Note:
• In the first question, “coefficients” simply refer to the parameter estimates under the “Est” column heading. No other value in the table from summary() is considered a coefficient.

## Car Horsepower and Gas Mileage I

1. The results of summary() are in Table 1. Interpretations of the coefficients are below.
• The y-intercept (46.93) is the estimated mean mpg for cars with no horsepower.
• The slope (i.e., the “hp” “Estimate”) says that for every increase in one horsepower the mpg will decrease by 0.22, on average.
2. Interpretations of the p-values in Table 1 are below.
• The “Intercept” p-value (p<0.00005) shows that the mean mpg for cars with no horsepower is different than zero (a nonsensical significance test).
• The slope (in “hp” row) p-value (p<0.00005) shows that the slope is significantly different from zero, which indicates that there is a significant relationship between the horsepower and mpg of a car.
3. The coefficient of determination (“multiple r-squared”; 0.78) is the proportion of the total variability in mpg (ignoring horsepower) that is explained away by knowing a horsepower value.
4. Confidence intervals for the model coefficients are in Table 2. Interpretations for each confidence interval are below.
• The “intercept” CI says that the mean mpg for cars with no horsepower is between 43.0 and 50.8.
• The slope (i.e., “hp” row) CI says that the mpg will decrease between 0.18 and 0.25 for a one unit increase in horespower.
5. The ANOVA table is shown in Table 3. How each degrees-of-freedom is calculated is below.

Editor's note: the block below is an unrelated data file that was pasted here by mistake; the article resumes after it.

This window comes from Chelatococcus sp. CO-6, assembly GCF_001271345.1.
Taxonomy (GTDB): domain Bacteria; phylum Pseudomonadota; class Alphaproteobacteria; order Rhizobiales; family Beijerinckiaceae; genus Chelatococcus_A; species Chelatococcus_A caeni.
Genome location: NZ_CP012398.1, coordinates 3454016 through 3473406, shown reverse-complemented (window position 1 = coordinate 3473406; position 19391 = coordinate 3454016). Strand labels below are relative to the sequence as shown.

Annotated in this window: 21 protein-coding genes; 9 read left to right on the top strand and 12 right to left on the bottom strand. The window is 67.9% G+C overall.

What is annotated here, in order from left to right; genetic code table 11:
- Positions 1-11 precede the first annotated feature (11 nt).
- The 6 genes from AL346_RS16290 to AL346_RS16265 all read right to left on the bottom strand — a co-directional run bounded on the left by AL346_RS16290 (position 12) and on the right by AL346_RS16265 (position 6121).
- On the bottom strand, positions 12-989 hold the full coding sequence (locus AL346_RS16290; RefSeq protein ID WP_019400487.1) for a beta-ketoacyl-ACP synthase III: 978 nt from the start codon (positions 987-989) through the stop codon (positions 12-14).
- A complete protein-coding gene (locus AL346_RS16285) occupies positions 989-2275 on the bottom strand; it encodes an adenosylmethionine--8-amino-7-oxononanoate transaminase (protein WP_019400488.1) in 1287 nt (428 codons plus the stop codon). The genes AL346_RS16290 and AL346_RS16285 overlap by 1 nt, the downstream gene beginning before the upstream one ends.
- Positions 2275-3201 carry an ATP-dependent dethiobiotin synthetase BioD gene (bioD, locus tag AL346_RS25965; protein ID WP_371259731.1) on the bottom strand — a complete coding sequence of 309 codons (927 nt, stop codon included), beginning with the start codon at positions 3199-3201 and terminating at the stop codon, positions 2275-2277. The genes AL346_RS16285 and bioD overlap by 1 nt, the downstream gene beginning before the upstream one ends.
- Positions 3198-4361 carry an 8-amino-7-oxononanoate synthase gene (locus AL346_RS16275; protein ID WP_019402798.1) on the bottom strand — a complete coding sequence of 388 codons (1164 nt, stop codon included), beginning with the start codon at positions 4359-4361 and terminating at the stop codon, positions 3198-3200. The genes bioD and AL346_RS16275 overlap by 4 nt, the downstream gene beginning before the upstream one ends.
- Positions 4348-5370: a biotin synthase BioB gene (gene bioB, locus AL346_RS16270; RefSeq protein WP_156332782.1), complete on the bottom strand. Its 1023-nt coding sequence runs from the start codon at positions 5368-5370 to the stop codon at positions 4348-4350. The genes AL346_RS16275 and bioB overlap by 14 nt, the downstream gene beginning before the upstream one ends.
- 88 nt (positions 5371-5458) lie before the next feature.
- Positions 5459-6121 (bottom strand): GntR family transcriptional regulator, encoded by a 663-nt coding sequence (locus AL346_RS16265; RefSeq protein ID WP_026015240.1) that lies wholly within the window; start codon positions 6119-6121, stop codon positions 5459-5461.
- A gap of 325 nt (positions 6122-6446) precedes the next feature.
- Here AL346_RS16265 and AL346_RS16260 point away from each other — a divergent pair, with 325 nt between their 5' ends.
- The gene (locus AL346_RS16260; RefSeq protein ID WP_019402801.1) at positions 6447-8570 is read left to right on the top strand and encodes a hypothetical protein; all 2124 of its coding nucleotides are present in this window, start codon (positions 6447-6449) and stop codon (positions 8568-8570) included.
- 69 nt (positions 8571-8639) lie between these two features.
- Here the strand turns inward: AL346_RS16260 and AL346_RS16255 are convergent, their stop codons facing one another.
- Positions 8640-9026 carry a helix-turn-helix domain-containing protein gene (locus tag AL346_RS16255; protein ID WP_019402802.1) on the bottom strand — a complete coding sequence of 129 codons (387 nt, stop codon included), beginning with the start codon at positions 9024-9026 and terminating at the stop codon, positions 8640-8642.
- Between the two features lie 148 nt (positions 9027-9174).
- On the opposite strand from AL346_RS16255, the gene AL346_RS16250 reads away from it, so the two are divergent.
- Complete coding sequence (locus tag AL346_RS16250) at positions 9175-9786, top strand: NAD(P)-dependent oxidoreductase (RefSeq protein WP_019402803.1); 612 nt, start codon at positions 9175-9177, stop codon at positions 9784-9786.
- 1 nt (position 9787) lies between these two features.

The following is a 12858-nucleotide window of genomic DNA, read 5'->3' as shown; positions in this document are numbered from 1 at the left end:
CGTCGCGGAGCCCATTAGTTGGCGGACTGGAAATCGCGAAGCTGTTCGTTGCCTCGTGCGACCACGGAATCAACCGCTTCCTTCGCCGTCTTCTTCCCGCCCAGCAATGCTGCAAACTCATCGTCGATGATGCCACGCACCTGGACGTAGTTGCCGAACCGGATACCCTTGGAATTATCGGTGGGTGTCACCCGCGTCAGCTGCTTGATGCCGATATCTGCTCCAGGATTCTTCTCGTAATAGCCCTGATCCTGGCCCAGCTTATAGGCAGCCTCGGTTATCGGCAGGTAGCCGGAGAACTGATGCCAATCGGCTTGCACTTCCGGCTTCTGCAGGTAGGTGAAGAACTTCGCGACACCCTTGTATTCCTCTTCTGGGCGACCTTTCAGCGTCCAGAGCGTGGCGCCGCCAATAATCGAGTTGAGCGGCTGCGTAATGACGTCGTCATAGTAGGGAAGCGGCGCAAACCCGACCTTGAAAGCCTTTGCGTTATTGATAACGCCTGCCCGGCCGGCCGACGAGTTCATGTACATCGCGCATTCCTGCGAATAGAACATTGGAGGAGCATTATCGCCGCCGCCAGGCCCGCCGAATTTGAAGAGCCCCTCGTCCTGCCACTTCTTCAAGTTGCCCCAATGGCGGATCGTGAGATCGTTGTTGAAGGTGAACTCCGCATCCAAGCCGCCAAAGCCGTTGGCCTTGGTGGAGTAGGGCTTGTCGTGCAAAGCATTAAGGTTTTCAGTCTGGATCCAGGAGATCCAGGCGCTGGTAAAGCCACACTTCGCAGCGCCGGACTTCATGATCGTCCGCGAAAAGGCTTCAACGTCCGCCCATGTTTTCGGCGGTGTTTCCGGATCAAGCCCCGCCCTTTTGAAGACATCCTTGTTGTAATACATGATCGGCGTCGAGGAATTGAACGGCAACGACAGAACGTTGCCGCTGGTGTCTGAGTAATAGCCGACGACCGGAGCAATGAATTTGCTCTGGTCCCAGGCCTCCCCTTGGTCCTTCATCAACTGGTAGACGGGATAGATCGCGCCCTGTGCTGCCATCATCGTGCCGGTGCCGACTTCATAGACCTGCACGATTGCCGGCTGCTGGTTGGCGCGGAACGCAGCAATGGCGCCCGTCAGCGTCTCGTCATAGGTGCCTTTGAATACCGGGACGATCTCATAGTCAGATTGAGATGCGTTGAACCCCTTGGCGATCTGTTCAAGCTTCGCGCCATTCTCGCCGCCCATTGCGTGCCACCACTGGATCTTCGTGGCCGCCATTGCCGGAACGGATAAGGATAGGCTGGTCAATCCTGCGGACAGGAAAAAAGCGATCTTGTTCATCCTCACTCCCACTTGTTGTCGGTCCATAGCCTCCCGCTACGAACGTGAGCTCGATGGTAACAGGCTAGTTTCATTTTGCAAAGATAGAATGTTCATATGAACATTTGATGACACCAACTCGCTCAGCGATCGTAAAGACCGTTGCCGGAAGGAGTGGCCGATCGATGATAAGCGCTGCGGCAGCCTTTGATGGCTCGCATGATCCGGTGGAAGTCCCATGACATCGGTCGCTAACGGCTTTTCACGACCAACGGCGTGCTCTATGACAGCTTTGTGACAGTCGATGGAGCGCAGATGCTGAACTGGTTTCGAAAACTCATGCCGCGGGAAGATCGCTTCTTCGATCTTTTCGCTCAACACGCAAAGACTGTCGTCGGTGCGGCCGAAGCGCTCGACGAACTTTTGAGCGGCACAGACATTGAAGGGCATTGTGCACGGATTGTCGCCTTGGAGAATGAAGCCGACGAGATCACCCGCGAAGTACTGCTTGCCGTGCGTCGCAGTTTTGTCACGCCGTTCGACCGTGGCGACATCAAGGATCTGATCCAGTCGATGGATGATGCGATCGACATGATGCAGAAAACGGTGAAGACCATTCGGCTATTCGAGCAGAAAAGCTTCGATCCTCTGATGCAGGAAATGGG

• The regression df (in the “hp” row) df is one less than the number of parameters estimated (2 – intercept and slope).
• The residual df is the number of observations (42) minus the number of parameters estimated (2).
• The total df is not shown on the table but is equal to the number of observations minus 1.
6. The meanings of each MS in Table 3 are below.
• The MS regression (in the “hp” row) is the variance in mpg that can be explained by knowing the value of horespower.
• The MS residual is the variance in mpg after considering horsepower or the variability of individuals around the best-fit line (i.e., the full model).
• The total MS is not shown in the table but is the variance in mpg or the variability of individuals around the grand mean (i.e., the simple model).
7. The F test statistic is the ratio of variability in mpg explained by knowing the value of horespower to the variability unexplained even after knowing the value of the horsespower. The F (141.5) and corresponding p-value (p<0.00005) show that the full model including the slope is significantly “better” than the simple model with no slope. Thus, a slope “is needed” and it can be concluded that there is a significant relationship between a car’s horespower and its gas mileage.
8. There is a significant relationship as indicated by the very small slope and F-test p-values (p<0.00005).
9. The relationship between a car’s mpg and horsepower is shown in Figure 1.

Table 1: Summary of the linear regression of mpg on horsepower.

            Estimate Std. Error t value Pr(>|t|)
(Intercept) 46.92659    1.92184   24.42  < 2e-16
hp          -0.21762    0.01829  -11.90 1.03e-14
---
Residual standard error: 3.096 on 40 degrees of freedom
Multiple R-squared: 0.7796, Adjusted R-squared: 0.7741
F-statistic: 141.5 on 1 and 40 DF,  p-value: 1.027e-14 

Table 2: Confidence intervals for coefficients of the linear regression of mpg on horsepower.

                 2.5 %    97.5 %
(Intercept) 43.0424051 50.810780
hp          -0.2545932 -0.180651

Table 3: ANOVA table for simple linear regression results of mpg on horsepower.

          Df  Sum Sq Mean Sq F value    Pr(>F)
hp         1 1356.83 1356.83  141.53 1.027e-14
Residuals 40  383.48    9.59 Figure 1: Scatterplot of mpg on horsepower for cars with the best-fit line.

R Appendix.

car <- read.csv("CarMPG.csv")
lm1 <- lm(mpg~hp,data=car)
summary(lm1)
confint(lm1)
anova(lm1)
fitPlot(lm1,xlab="Horsepower",ylab="MPG")